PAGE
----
Unlike those imaginary, impossibly perfect characters, my husband is fallible. And yet, everyday he must choose whether or not to stay with me. He has to look at me as I am with all my problems, annoying habits, and imperfections, and decide. I suppose that is what we all do when we truly love someone.
Four weeks ago, in a post about why I started this blog, I mentioned a conversation that I’d had with my husband. I wrote about a pivotal moment when I became painfully aware that my failure to be more open about my health was hurting him tremendously. What I did not address in that post was why we had been having this discussion about living with depression.
We had quarreled about something that I can’t even remember now, and it had ended badly. My husband had blurted out something in anger that really hurt me. As a result, I was convinced the words that had come out of his mouth in that moment expressed everything he truly believed.
Once the two of us had calmed down some, we finally sat down to figure out why we both had gotten so upset. In trying to explain what had happened during our argument, my husband said something I will never forget. He said, “thoughts are not pristine.”
He is so right. Thoughts are not tidy little packages that can always be unwrapped, opened, and interpreted without any ambiguity, confusion, or conflict. And feelings, experiences, and memories are no different. They are also rarely uncomplicated, or “pristine.” This may seem absurdly obvious to most people, but I am someone who has a difficult time holding onto these realities. For whatever reason, it is easier for me to imagine things in fairly childish, black and white terms. I have to struggle to see the gray.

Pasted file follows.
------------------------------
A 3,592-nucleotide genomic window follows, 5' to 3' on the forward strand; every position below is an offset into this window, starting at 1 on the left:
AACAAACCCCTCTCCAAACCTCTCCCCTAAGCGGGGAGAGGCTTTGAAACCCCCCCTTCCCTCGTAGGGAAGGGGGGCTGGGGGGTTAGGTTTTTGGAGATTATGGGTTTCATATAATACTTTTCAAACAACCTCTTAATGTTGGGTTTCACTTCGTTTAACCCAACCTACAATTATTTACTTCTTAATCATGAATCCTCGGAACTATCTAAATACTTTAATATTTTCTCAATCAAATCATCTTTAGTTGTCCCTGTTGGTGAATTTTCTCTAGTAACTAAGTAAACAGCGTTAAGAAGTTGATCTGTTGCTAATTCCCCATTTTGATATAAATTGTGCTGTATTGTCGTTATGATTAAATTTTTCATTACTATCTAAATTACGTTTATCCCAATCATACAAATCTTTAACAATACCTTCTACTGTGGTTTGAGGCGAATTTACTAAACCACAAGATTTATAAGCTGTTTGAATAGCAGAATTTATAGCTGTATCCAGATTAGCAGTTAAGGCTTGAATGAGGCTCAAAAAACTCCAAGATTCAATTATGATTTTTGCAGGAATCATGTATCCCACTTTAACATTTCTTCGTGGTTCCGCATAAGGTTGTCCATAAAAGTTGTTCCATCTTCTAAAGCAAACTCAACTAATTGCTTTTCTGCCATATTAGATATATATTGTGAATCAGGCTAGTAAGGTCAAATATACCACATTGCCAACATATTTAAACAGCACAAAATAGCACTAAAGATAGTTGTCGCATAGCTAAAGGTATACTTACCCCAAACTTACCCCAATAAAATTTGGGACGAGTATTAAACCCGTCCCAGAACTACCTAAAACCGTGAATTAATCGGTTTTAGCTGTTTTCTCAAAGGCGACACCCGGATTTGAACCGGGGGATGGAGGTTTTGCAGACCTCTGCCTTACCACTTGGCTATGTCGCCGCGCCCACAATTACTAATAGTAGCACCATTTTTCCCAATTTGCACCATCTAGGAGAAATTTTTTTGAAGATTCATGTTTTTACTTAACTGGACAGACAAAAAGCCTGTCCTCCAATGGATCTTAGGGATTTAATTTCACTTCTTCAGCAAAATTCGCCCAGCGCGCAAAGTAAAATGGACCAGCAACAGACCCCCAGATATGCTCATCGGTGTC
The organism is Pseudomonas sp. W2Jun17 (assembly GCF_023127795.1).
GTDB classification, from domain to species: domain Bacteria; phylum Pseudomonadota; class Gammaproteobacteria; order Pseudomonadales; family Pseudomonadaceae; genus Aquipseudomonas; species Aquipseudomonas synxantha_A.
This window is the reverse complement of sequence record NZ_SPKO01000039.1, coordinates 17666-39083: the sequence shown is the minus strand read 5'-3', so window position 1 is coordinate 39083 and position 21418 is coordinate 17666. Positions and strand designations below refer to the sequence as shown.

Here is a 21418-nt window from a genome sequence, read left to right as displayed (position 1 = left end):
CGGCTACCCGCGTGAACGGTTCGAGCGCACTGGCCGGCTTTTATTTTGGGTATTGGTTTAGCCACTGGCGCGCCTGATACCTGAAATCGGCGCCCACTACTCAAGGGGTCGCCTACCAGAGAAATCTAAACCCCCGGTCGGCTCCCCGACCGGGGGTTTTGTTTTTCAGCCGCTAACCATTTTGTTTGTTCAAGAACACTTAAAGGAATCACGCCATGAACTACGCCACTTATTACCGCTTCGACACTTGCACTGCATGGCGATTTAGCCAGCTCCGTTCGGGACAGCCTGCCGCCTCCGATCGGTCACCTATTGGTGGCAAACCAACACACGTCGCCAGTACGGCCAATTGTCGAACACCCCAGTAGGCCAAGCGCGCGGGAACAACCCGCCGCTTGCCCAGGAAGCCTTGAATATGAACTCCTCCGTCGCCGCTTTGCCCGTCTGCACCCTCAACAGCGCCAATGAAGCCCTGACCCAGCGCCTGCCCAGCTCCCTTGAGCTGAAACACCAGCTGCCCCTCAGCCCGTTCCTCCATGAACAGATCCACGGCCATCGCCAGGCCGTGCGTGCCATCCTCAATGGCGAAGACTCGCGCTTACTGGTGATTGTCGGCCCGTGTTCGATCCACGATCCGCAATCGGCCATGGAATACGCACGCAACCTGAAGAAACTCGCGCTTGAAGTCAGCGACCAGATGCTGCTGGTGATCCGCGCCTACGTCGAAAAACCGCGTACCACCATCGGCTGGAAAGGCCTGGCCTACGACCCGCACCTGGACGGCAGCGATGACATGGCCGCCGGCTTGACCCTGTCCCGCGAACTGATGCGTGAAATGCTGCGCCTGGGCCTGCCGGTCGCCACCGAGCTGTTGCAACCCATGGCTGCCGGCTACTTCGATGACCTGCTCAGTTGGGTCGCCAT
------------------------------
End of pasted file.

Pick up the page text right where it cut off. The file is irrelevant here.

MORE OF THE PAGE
However, the truth is, sometimes it’s not all my fault. Sometimes there is no one to blame. And sometimes feelings of love, concern, and happiness get mixed up with feelings of anger, frustration, and fear. That’s just the way it is.
I think what bothered me so much about the woman on the radio—who felt she had “suffered for heroic love”—was in part the self-aggrandizing tone of her statement and in part her apparent misconception of love and heroism. The way she was using the word hero didn’t seem to account for doubt, frustration, fear, or anger, and the love that she was describing seemed entirely one-sided.
Maybe my husband will always have to suffer more than some people because he had the bad luck of loving someone with my particular issues (someone who has needed and may still need an inadvertent security force, or someone who may someday just skim by another near death). But he is not staying with me because he is a hero. That notion diminishes what he has done for me and what he might do for me again in the future.
Whatever happens between us it won’t be tidy, straightforward, or pristine, but it will be the best that each of us can do with what we have. And if I ever believe that either of us is choosing to stay in this relationship because of some abstract, lofty ideal of “suffering for the good of others,” then I will know it is no longer love that is keeping us together.